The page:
Laila Muller

Kindergarten Teacher

How many years have you worked at Oak Grove?

I have been at Oak Grove for eleven years, with six of those spent in the Kindergarten classroom.

Why do you work at Oak Grove?

I like the way that teachers and students can explore and grow together. I also like the emphasis on developing deep personal relationships with one another. At Oak Grove we have the freedom to be flexible and follow the shape of our passions and our students’ interests.

A quote that inspires your approach to your job.

“Listen, listen . . . This is the sound that brings me back to myself.” – Thich Naht Hanh

Where is your special spot on campus?

I love to walk up to the Saddle.

Coffee or Tea?

Coffee.

What outdoor experience has been most impactful for you?

Many of my meaningful outdoor experiences are connected to trips that I went on as a student at Oak Grove. In eighth grade we took a boat to a secluded beach outside of La Bahia de Los Angeles, in the Sea of Cortez. We were there working with sea turtles and practicing our Spanish. The sands were bright white, the water turquoise and clear, and at night there was phosphorescence in the waves. During my senior trip to India, we went to a botanical sanctuary where we learned about conservation efforts, hiked through leech-infested waters, picked coffee, and sang inside of a water tower where our voices echoed and resounded through the coffee beans drying in the sun. A connection to nature and going on trips together are vital and important parts of the school.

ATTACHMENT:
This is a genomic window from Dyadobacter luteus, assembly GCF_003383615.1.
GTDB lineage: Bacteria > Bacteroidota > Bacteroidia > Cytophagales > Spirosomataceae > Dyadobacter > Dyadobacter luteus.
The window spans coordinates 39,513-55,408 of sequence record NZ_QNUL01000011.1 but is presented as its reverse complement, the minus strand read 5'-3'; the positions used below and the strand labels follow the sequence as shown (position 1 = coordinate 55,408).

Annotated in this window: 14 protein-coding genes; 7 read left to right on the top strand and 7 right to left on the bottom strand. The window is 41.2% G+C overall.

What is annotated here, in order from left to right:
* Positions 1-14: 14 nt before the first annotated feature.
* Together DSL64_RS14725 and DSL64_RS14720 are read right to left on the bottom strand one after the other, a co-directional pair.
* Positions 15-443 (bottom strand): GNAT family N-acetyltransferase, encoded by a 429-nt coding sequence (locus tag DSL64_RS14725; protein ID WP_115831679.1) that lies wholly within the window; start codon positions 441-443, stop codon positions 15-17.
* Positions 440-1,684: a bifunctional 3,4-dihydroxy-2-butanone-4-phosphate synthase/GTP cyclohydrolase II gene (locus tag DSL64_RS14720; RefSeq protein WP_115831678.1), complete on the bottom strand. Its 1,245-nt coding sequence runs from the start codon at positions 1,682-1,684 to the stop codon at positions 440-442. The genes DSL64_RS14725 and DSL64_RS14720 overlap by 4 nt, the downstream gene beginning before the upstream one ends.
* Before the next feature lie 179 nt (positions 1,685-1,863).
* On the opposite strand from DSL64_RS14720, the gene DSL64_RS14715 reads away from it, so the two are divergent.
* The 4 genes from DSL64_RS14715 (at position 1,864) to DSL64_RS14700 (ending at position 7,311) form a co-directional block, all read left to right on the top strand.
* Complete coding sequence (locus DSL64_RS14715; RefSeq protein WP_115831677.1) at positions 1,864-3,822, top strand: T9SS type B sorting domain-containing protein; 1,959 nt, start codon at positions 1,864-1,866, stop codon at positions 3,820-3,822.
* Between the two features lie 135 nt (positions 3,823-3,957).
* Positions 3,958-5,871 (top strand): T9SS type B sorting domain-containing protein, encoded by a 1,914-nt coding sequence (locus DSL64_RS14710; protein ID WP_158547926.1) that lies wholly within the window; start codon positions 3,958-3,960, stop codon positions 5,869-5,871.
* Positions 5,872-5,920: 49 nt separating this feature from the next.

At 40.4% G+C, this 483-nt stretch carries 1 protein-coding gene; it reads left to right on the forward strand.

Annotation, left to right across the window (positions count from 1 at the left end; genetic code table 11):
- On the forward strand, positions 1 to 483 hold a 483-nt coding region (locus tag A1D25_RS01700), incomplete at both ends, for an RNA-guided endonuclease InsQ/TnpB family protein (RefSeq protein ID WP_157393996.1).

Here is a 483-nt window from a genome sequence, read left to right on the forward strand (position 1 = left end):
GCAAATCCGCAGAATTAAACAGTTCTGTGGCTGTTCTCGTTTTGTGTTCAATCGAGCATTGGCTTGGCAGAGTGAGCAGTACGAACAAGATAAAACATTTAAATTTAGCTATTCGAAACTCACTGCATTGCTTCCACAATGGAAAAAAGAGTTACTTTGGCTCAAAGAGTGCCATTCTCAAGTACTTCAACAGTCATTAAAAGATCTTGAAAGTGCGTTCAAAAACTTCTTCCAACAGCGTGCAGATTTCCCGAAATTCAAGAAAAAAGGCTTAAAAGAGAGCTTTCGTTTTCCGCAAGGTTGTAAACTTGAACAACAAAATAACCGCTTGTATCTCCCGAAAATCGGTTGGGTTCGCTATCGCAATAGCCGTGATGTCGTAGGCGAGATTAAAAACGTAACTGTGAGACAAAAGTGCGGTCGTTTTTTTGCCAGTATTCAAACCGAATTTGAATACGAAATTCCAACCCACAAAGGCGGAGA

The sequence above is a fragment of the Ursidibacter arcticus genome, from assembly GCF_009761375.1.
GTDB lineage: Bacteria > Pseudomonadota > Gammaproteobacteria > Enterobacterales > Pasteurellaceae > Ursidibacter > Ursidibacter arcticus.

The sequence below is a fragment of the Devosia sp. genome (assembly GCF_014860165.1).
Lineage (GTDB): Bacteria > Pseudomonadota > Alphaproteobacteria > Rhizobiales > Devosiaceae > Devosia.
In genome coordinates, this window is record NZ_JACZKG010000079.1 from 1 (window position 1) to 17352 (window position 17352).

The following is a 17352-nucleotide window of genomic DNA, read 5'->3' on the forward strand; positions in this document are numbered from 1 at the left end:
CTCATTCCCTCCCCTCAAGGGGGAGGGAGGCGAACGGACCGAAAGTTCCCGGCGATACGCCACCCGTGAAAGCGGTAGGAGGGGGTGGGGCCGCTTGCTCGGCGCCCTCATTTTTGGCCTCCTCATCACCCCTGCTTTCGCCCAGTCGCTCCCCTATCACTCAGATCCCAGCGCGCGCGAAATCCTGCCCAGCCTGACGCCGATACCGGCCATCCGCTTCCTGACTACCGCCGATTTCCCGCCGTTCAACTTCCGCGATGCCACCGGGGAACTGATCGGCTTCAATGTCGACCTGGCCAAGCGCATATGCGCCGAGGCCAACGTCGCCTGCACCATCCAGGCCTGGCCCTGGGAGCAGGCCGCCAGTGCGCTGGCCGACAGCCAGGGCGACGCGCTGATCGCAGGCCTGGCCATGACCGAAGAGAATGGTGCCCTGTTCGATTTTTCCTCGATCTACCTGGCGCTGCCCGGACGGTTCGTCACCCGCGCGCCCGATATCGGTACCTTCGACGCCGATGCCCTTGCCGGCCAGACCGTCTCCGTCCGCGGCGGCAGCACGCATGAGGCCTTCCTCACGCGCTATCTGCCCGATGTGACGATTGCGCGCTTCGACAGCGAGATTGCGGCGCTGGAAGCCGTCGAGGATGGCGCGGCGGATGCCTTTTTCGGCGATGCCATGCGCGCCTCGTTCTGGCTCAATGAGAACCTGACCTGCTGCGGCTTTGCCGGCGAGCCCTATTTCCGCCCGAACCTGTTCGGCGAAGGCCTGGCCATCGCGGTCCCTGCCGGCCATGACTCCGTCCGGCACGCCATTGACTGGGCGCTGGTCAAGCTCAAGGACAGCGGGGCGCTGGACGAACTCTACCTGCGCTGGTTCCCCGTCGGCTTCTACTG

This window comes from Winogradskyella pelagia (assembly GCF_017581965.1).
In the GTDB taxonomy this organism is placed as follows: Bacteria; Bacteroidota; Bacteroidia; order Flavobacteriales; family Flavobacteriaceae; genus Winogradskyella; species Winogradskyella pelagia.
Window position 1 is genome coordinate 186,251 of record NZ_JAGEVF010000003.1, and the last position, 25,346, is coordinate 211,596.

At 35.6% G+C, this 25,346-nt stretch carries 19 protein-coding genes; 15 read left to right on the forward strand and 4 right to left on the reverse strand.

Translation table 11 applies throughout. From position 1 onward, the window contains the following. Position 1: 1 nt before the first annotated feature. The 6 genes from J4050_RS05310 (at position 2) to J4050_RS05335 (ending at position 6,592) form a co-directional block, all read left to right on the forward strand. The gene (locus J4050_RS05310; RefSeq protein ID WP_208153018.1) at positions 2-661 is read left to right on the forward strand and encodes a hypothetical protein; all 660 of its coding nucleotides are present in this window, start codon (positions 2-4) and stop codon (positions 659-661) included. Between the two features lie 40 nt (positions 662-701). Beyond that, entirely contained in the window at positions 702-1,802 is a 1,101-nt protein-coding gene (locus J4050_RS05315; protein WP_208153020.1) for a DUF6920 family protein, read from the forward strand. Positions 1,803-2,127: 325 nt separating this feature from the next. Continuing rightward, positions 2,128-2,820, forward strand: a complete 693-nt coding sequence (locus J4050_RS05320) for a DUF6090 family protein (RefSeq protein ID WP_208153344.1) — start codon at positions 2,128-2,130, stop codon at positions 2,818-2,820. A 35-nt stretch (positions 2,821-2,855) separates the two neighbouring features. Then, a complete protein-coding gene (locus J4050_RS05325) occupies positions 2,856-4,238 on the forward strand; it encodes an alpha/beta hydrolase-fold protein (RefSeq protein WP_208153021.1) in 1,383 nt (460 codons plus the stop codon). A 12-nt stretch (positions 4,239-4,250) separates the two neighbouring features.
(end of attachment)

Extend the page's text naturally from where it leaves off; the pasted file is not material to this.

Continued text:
Which teacher in your life affected you greatly? How?

My Kindergarten teacher’s name was Gail. She was memorable in the way that she encouraged us, in how safe I felt in her presence, and how she continuously encouraged her students to consider big topics. She guided discussions about life, death, and beliefs — all things that young children think about and grapple with, but which some people find difficult to tackle in a developmentally appropriate way. We sang songs about nonviolence, complete with sign language. I hope that I can also be there for my students, when they wonder about things that happen in their lives, and that I can help them explore difficult questions with grace and care, the way that Gail did.